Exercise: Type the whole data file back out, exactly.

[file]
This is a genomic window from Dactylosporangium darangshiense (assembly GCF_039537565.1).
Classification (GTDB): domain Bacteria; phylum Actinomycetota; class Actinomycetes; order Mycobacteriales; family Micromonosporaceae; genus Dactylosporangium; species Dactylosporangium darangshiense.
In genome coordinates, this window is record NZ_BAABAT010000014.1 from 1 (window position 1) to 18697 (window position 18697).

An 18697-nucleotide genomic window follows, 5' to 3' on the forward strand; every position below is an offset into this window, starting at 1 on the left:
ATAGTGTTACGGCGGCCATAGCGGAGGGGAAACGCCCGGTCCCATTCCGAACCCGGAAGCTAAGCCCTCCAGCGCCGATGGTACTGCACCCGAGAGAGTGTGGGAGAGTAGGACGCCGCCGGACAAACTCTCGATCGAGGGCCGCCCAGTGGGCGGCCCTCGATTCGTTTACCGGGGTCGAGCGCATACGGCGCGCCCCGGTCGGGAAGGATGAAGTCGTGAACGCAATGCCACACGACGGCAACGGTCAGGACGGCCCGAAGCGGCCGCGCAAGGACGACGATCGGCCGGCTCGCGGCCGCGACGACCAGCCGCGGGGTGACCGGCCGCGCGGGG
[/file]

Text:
This is a genomic window from Dactylosporangium darangshiense (assembly GCF_039537565.1).
Classification (GTDB): domain Bacteria; phylum Actinomycetota; class Actinomycetes; order Mycobacteriales; family Micromonosporaceae; genus Dactylosporangium; species Dactylosporangium darangshiense.
In genome coordinates, this window is record NZ_BAABAT010000014.1 from 1 (window position 1) to 18697 (window position 18697).

An 18697-nucleotide genomic window follows, 5' to 3' on the forward strand; every position below is an offset into this window, starting at 1 on the left:
ATAGTGTTACGGCGGCCATAGCGGAGGGGAAACGCCCGGTCCCATTCCGAACCCGGAAGCTAAGCCCTCCAGCGCCGATGGTACTGCACCCGAGAGAGTGTGGGAGAGTAGGACGCCGCCGGACAAACTCTCGATCGAGGGCCGCCCAGTGGGCGGCCCTCGATTCGTTTACCGGGGTCGAGCGCATACGGCGCGCCCCGGTCGGGAAGGATGAAGTCGTGAACGCAATGCCACACGACGGCAACGGTCAGGACGGCCCGAAGCGGCCGCGCAAGGACGACGATCGGCCGGCTCGCGGCCGCGACGACCAGCCGCGGGGTGACCGGCCGCGCGGGG